“Users can avoid an entire world of worry by simply checking the basic details when confronted with a link or offer from an unknown source. Cybercriminals are banking on the fact that social media users want to quickly share content and that they won’t thoroughly investigate links before spreading them to friends,” continued Boyd. “It is amazing how helpful little things can be when trying to keep yourself safe online. For example, holding the cursor over a link to check if it is directing you to the correct site, reviewing the basic details of an app before installing it on a mobile device or simply asking ‘is this offer too good to be true’ are basic yet impactful ways to identify and avoid becoming a victim of cybercrime.”

Top 10 Threat Detections for May

GFI’s top 10 threat detection list is compiled from collected scan data of tens of thousands of GFI VIPRE Antivirus customers who are part of GFI’s ThreatNet™ automated threat tracking system. ThreatNet statistics revealed that Trojans once again dominated the month, taking half of the top 10 spots.

Trojan.Win32.Generic-----------------------Trojan---------------------32.62 (v)-------------Trojan---------------------3.36
GamePlayLabs-------------------------------Browser Plug-in---------5.41
Trojan.Win32.Sirefef.pq (v)----------------Trojan----------------------1.42
INF.Autorun (v)-------------------------------Trojan-----------------------1.18
GameVance----------------------------------Adware (General)---------1.15
Trojan.Win32.Ramnit.c (v)----------------Trojan------------------------1.08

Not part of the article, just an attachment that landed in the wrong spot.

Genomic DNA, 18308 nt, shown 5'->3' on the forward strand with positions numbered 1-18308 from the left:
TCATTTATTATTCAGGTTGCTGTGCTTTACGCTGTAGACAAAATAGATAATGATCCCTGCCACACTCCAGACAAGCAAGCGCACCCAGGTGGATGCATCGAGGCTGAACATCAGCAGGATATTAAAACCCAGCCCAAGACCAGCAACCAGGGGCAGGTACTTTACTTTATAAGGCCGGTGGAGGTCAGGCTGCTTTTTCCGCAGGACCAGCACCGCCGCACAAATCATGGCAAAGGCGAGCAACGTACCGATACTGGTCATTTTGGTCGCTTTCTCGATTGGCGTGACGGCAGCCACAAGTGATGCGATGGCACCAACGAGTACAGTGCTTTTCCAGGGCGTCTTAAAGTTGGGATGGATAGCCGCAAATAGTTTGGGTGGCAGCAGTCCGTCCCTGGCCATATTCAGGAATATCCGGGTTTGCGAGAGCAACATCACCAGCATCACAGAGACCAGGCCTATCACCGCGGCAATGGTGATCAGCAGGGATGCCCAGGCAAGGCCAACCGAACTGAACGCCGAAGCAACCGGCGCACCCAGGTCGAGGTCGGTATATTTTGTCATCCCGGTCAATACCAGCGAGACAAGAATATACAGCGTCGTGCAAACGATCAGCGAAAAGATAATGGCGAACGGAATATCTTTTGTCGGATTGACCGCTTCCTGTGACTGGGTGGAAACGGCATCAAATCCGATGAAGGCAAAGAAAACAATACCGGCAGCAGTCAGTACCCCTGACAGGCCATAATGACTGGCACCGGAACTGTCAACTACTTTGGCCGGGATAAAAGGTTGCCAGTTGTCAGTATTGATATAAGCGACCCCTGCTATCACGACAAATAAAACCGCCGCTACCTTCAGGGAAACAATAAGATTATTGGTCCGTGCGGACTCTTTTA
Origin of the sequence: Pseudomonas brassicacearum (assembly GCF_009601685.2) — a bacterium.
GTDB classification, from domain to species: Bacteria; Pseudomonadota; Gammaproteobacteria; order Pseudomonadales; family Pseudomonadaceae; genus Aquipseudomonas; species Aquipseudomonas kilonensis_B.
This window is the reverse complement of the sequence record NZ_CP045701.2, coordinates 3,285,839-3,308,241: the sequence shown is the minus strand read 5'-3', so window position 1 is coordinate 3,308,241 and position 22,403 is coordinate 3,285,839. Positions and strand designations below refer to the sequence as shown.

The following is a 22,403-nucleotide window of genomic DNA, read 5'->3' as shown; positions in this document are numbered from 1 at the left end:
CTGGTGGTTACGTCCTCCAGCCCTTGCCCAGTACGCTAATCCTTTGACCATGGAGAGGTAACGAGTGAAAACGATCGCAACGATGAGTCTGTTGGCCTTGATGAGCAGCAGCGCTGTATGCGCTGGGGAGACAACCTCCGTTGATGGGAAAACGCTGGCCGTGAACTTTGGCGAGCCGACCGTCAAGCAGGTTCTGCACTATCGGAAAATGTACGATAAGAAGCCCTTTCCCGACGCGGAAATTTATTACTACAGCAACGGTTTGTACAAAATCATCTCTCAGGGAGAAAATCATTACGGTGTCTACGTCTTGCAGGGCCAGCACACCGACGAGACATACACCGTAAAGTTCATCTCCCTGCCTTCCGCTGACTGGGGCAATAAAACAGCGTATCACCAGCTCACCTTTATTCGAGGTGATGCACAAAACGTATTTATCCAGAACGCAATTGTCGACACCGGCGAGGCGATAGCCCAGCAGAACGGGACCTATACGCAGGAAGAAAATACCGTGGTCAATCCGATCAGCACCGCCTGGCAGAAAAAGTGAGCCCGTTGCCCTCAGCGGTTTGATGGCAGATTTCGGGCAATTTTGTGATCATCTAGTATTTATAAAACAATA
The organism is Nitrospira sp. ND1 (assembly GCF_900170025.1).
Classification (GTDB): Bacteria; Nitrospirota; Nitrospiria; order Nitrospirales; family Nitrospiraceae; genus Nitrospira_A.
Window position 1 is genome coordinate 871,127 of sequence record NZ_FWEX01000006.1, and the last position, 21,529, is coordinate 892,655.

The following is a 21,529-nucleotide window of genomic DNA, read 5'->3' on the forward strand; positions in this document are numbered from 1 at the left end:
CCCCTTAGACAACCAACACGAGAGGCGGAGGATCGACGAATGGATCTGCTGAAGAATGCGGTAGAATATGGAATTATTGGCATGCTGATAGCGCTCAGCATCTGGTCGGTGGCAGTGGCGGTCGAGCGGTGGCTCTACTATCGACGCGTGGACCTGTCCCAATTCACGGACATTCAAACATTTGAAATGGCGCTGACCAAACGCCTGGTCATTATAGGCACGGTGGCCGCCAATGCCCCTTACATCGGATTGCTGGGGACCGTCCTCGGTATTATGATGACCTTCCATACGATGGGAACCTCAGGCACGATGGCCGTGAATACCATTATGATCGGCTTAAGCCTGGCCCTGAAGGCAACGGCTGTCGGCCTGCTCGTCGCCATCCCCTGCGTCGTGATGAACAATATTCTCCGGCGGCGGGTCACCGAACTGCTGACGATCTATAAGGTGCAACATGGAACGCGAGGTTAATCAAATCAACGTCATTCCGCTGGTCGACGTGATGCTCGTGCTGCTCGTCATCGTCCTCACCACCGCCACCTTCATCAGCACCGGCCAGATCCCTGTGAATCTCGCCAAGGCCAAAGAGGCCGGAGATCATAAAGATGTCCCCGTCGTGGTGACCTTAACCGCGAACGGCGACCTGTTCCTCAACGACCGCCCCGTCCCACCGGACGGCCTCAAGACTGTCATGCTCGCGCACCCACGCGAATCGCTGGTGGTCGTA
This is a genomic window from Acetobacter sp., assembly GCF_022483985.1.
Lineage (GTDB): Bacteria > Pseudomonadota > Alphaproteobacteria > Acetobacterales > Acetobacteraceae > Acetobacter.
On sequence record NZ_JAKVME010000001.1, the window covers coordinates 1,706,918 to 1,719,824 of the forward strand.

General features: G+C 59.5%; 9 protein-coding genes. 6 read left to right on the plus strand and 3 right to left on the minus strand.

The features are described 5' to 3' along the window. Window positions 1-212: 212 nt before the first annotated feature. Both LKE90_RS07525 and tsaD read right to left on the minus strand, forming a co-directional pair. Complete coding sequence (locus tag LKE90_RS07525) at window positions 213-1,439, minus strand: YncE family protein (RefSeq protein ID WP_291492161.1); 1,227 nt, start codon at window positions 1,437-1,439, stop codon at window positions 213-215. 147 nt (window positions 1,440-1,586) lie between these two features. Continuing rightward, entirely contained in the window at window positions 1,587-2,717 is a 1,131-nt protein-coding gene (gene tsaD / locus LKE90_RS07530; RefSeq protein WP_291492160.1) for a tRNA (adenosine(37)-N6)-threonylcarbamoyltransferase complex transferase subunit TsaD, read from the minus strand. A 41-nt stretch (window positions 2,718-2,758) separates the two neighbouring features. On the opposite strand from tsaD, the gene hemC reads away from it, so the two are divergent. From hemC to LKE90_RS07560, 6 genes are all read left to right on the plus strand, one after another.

Worm.Win32.Downad.Gen (v)-----------Worm.W32-----------------0.96 (v)--------------------Virus.W32------------------0.91

About GFI Labs

GFI Labs specialises in the discovery and analysis of dangerous vulnerabilities and malware. The team of dedicated security specialists actively researches new malware outbreaks, creating new threat definitions on a constant basis for the VIPRE home and business antivirus products.

About GFI

GFI Software provides web and mail security, archiving and fax, networking and security software and hosted IT solutions for small to medium-sized businesses (SMB) via an extensive global partner community. GFI products are available either as on-premise solutions, in the cloud or as a hybrid of both delivery models. With award-winning technology, a competitive pricing strategy, and a strong focus on the unique requirements of SMBs, GFI satisfies the IT needs of organisations on a global scale. The company has offices in the United States, United Kingdom, Austria, Australia, Malta, Hong Kong, Philippines and Romania, which together support hundreds of thousands of installations worldwide. GFI is a channel-focused company with thousands of partners throughout the world and is also a Microsoft Gold ISV Partner.

For more information

GFI Software
Please email David Kelleher at
GFI - Malta: Tel: +356 2205 2000; Fax: +356 21382419.

Davies Murphy Group
Please email Chris Green at
Tel: +44 1256 807360

Copyright © 2012 GFI Software. All rights reserved. All other trademarks are the property of their respective owners. To the best of our knowledge, all details were correct at the time of publishing; this information is subject to change without notice